cody jh veal

Vim Killer Features Part 2: File Navigation

Written 2 months ago on July 12th, 2015

In the previous post of this series, I discussed text objects, which allow us to improve the efficiency with which we perform operations on text. In this post, I’ll be discussing how I quickly find the correct file to edit.

I use three methods of navigating files in Vim, depending on how well I know the location of the file I want to open. While some of these methods aren’t built in to Vim, nor are they impossible to replicate in other editors, I have found that these methods integrate into my Vim workflow exceptionally.

:edit command

When I know the location very well, or it is located near the top of my source tree, I will often use Vim’s command line to open the file. This method has the benefit of working just fine on a vanilla Vim install, but it can be greatly improved with a few tips and configuration tweaks.

First, the :e command opens files relative to the current working directory. You can check where Vim’s working directory is by running the :pwd command. You can optimize the number of keystrokes required to open files by changing your working directory with :cd. I usually keep the working directory at the root of the current project, and move down into a subfolder if my work is almost entirely contained within. See :help :cd for more information.

Out of the box, the command line in Vim offers tab completion, however, it can be vastly improved with the wildmenu and wildmode options. These options enable enhanced capabilities of tab completion on the Vim command line. I personally prefer using set wildmode=list:longest, which completes to the longest common prefix string among the possible choices and displays those partial matches as a list. There are many other options, and set wildmode=longest:full is also common, which behaves similarly but opens the wildmenu instead of displaying a list. Or you could combine the approaches by opening the wildmenu on the second tab with set wildmode=list:longest,full. Take a look at the full gamut of wildmode option values through :help wildmode.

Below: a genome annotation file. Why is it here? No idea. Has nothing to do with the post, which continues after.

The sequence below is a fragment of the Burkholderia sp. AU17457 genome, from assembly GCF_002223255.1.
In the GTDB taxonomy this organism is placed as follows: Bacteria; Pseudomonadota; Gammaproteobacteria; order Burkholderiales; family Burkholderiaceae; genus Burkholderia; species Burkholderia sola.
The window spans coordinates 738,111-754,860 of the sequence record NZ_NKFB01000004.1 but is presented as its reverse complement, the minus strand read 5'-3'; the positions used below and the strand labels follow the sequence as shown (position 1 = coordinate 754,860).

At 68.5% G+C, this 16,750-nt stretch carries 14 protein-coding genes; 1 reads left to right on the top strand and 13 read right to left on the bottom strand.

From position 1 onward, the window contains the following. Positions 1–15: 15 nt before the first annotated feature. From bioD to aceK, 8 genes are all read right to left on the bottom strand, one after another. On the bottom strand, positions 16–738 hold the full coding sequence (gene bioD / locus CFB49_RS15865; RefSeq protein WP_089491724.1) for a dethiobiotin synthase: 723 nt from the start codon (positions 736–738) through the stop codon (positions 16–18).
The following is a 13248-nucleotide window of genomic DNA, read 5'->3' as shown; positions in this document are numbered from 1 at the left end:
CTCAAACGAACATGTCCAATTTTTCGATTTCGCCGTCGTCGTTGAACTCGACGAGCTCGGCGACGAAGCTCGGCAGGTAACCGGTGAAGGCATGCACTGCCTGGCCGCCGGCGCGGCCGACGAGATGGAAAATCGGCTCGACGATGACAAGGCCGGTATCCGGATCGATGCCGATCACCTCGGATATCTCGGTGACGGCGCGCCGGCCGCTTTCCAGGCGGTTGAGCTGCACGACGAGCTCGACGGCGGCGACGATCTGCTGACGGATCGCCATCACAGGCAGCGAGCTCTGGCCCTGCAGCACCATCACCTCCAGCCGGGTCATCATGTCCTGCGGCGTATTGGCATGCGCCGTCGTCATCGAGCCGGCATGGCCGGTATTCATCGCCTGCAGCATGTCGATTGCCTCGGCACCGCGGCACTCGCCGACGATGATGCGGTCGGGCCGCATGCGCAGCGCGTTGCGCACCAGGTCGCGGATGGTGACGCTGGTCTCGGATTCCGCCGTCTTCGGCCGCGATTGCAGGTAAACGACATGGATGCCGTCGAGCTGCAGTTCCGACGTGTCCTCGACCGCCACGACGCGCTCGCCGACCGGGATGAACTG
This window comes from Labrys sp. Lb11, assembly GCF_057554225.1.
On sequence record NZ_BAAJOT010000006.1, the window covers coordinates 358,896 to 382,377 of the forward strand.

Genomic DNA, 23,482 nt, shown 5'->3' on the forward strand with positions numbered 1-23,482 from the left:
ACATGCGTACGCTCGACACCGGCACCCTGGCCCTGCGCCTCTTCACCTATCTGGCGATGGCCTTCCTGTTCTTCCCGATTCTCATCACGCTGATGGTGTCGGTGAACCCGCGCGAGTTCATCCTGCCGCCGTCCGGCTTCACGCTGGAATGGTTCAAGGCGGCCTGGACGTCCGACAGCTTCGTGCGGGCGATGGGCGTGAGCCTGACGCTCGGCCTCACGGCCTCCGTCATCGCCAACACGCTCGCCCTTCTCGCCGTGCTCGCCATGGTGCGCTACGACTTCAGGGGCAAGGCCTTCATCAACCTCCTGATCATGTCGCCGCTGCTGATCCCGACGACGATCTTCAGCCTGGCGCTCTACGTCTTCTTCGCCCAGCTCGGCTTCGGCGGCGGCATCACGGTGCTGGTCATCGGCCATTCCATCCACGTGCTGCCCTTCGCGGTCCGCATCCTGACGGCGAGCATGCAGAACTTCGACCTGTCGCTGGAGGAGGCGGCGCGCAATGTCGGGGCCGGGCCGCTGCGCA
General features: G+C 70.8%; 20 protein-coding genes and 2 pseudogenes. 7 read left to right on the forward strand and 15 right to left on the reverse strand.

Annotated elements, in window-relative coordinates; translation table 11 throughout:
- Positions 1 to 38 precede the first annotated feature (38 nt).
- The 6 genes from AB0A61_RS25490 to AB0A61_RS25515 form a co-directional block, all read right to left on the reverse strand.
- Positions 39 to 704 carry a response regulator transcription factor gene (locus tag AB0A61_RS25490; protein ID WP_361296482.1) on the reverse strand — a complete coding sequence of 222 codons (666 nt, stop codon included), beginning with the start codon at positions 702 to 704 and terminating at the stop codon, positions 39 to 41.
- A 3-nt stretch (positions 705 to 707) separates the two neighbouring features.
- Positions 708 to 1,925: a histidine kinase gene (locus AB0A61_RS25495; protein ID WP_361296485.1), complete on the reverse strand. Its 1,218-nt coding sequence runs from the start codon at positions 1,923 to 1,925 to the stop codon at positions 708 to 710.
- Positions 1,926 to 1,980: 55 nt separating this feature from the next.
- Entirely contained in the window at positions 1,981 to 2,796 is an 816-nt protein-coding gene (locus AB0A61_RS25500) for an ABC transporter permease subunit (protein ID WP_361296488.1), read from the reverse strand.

Tree Exploration

When dealing with an unfamiliar codebase, I find it very helpful to be able to explore the directory hierarchy and get acquainted with the project structure. Another use case for tree exploration is when pair-programming or explaining a piece of code to someone—the speed of the other methods listed here can be a little disorienting for onlookers.

Vim has an explore view built in, called netrw and can be accessed by the :Explore command. When calling Vim on a directory, it also traditionally opens the explore view as well. Pressing i allows you to cycle through different views, one of which is a tree view. You can set this as the default by putting let g:netrw_liststyle=3 in your .vimrc file.

However, There are some issues with netrw, including producing lots of ‘junk’ buffers and even buffers that have modified and nomodifiable set. These can require you to close vim entirely to get rid of them. From what I gather, the tree list style is considerably more unstable.

There exist lots of plugins written to augment, replace, or facilitate the use of netrw‘s functionality. vim-vinegar is a plugin written by the prolific and esteemed Tim Pope. The inspiration for the plugin comes from an extremely insightful vimcast article which discusses how ‘project drawers’ don’t mix well with Vim’s system of splits (like oil and vinegar). vim-vinegar makes it simple to open an instance of netrw in the current buffer, and offers some handy shortcuts like opening a command line prepopulated with the file under the cursor.